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FAQs

Do I have to see my doctor first to confirm the pregnancy before I see a midwife?

No you don’t. We can do a free pregnancy test to confirm the pregnancy and once confirmed we can order all the relevant blood tests and scans.

Do I have to pay to have a midwife?

Midwifery care in NZ is free if you:

  • are eligible for publicly funded health and disability services in their own right OR
  • if your husband, civil union partner or de facto partner is a/an:
    • New Zealand citizen OR
    • New Zealand resident or permanent resident visa holder OR
    • Australian citizen or Australian permanent resident visa holder who has been living, or who intends to live, in New Zealand for two years or longer OR
    • refugee or protected person, or is applying or appealing for refugee or protected person status, or is a victim or suspected victim of a people trafficking offense OR
    • work visa holder able to stay in New Zealand for 24 consecutive months (time spent lawfully in New Zealand immediately before the start of the work visa counts toward the two year requirement) OR
    • interim visa holder who was eligible immediately before the interim visa was issued OR
  • are pregnant with a child that is found to be a New Zealand citizen by birth.

Partners of NZ Aid Programme students studying in New Zealand are eligible in their own right.

Cover under Reciprocal Health Agreements with the UK and Australia

Some women are not fully eligible for publicly funded maternity services, and do not have eligible partners, but are eligible for a limited range of services under reciprocal health agreements New Zealand has with Australia and the United Kingdom.

If a UK citizen or Australian resident is pregnant and covered under one of these agreements, they are eligible for immediate and necessary maternity care, including labour and birth, and immediate post-natal services. They must meet other eligibility criteria for fully funded LMC services.

Reciprocal health cover does not extend to partners or dependants of people covered by these agreements. See Reciprocal Health Agreements for further information, reference: B8 and B9).

Please see the Ministry of Health Website for more details.

Ministry of Health Pregnancy services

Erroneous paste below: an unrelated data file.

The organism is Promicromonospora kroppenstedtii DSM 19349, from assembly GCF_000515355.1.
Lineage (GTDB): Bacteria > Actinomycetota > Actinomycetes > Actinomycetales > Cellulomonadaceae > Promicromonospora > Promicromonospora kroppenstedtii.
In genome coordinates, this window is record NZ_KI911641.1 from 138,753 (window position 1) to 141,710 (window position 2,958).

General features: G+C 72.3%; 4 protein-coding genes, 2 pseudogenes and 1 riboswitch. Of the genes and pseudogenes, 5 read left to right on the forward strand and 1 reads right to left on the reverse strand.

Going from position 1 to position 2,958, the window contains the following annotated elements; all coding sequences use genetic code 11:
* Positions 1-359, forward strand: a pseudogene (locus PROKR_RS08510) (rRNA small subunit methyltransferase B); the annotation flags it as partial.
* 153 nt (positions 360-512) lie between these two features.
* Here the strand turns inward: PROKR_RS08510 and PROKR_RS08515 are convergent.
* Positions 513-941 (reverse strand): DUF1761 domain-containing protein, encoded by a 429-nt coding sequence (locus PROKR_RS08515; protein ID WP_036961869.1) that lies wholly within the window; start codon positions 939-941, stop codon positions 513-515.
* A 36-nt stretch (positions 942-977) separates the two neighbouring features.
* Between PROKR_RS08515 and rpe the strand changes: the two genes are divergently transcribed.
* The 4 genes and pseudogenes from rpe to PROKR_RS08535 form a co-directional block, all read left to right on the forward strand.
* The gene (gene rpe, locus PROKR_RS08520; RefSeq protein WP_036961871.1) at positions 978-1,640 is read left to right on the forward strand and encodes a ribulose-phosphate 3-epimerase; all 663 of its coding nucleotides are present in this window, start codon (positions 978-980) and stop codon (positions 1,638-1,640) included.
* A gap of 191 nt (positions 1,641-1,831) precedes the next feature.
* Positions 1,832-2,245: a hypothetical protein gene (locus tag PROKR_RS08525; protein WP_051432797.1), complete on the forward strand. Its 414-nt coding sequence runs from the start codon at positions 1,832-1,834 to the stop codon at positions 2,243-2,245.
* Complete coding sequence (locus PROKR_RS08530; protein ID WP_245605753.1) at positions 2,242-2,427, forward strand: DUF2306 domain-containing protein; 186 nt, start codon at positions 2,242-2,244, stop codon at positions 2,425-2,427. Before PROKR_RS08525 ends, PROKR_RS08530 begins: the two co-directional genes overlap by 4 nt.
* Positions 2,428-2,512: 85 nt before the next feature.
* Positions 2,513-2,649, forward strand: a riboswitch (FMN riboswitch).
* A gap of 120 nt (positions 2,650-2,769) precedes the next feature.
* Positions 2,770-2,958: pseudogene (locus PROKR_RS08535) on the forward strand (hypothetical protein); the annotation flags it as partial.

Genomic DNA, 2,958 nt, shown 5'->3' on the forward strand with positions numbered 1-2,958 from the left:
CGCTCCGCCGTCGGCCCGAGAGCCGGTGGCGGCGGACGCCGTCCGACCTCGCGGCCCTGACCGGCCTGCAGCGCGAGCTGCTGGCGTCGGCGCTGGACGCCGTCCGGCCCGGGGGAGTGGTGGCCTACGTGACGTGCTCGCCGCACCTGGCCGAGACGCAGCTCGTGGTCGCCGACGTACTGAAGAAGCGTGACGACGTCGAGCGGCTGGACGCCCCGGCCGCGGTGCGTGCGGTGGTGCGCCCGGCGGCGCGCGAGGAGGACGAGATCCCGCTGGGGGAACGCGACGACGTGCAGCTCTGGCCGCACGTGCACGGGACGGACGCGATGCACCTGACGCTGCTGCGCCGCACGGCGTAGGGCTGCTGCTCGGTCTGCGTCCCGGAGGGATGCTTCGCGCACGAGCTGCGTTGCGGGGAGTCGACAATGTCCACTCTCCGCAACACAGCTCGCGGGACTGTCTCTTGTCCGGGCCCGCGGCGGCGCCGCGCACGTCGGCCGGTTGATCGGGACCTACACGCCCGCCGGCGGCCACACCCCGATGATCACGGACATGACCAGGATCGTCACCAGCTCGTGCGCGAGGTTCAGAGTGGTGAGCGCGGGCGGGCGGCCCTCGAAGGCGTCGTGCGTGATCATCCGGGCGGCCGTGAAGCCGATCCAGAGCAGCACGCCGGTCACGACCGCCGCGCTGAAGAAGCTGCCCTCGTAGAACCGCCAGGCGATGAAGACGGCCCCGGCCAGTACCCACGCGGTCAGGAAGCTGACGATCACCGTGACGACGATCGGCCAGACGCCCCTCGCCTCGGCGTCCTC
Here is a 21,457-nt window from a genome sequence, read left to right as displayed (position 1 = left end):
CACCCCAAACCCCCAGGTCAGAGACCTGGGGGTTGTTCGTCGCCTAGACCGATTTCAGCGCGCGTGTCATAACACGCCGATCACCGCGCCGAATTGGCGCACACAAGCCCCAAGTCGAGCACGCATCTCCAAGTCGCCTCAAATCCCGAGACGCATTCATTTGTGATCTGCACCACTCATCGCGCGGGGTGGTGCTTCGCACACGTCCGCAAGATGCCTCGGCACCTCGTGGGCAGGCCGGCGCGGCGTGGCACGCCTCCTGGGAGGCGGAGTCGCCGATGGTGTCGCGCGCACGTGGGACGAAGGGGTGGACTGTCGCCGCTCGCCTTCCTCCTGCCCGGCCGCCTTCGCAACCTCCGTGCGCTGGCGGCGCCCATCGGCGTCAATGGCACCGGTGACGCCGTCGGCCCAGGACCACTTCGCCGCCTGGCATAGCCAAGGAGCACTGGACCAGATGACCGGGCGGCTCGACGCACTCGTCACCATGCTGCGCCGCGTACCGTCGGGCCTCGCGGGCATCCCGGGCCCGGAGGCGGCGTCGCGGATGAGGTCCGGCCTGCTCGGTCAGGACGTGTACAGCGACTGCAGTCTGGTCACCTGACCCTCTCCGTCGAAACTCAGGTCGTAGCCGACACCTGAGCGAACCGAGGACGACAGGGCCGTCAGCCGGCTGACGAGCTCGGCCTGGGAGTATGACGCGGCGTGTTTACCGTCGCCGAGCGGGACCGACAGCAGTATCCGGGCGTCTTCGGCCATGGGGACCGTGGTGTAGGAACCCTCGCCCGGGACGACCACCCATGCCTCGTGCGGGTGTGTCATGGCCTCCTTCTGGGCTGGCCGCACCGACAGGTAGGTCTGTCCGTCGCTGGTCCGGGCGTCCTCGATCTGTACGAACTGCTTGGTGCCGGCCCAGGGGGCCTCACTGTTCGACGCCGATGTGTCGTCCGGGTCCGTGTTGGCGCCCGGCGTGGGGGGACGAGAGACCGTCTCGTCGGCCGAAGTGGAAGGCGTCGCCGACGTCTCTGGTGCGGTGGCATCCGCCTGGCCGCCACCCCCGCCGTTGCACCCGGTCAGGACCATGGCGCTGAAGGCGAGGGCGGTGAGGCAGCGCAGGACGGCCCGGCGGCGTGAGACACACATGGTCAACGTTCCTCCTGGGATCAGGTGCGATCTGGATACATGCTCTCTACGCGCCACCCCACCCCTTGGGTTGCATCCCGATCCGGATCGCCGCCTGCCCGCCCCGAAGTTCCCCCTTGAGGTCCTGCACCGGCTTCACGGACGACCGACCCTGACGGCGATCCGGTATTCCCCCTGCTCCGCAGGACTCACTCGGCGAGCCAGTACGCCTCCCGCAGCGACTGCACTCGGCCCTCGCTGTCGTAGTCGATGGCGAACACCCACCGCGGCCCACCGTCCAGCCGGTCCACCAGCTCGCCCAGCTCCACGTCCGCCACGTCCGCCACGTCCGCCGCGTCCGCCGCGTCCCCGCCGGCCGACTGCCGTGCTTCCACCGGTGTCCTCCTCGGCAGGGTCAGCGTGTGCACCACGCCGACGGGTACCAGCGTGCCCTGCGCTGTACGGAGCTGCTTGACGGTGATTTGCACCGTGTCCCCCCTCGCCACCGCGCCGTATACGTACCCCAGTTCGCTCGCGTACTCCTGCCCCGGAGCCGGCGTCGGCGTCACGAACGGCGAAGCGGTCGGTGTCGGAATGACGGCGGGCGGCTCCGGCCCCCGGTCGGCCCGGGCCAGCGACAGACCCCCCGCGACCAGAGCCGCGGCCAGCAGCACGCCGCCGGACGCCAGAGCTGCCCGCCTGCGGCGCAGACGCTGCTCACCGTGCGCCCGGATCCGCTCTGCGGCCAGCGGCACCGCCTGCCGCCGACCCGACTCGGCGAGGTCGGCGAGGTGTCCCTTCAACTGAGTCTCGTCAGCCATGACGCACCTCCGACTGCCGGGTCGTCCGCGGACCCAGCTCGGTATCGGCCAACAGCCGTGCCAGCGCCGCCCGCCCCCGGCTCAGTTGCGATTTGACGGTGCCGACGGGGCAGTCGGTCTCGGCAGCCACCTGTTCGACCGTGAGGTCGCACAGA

Do I have to have the blood tests and scans that are offered to me?

No you don’t. None of the routine screening tests are compulsory. After discussion with you about these tests, it is then your choice as to whether you have them or not. These tests are offered to you to screen for various reason and are there to help put a safe care plan in place for you and your baby. You can decline any test you are not comfortable doing or are unsure of why you are doing them. Please ask us to explain if you are not sure what the test on offer is for.

Do I have to have my baby in a hospital?

No you don’t, you have the choice to birth at home, in a birthing unit, or a hospital.

I had a Caesarian for my first baby, can I have a vaginal birth with my next baby?

Yes you can. Please follow the link for more information about this here or on our resources page

Where can I do my antenatal classes?

Please contact us for a list of antenatal classes near you

Do I have to do antenatal classes?

No you don’t. These are offered to you to help enhance your knowledge about what your body is doing during pregnancy, what stage your baby is up to, information about the labour and birth, pain relief options, practical parenting advice amongst other important information. These classes can sometimes offer support from the other participants and even form coffee groups which can further provide you with extra support or just someone else to talk to who may be experiencing the same thing as you.

My midwife has told me I am Rhesus negative, what does this mean?

Rhesus factor is a substance (blood product) found in blood. Approximately 85% of the population has the rhesus factor and the remaining 15% percent do not. It is symbolised by the plus or minus after your blood group, for example, A- is rhesus negative and A+ is rhesus positive.

If you are pregnant with negative ( – ) blood, there are some things you might like to know if your partner has rhesus positive ( + ) blood. This does not apply to mothers with rhesus positive ( + ) blood which does not pose any problem.

Please go to the following links for more information about this blood group for management and treatment during and after pregnancy.

Kids Health Rh Incompatibility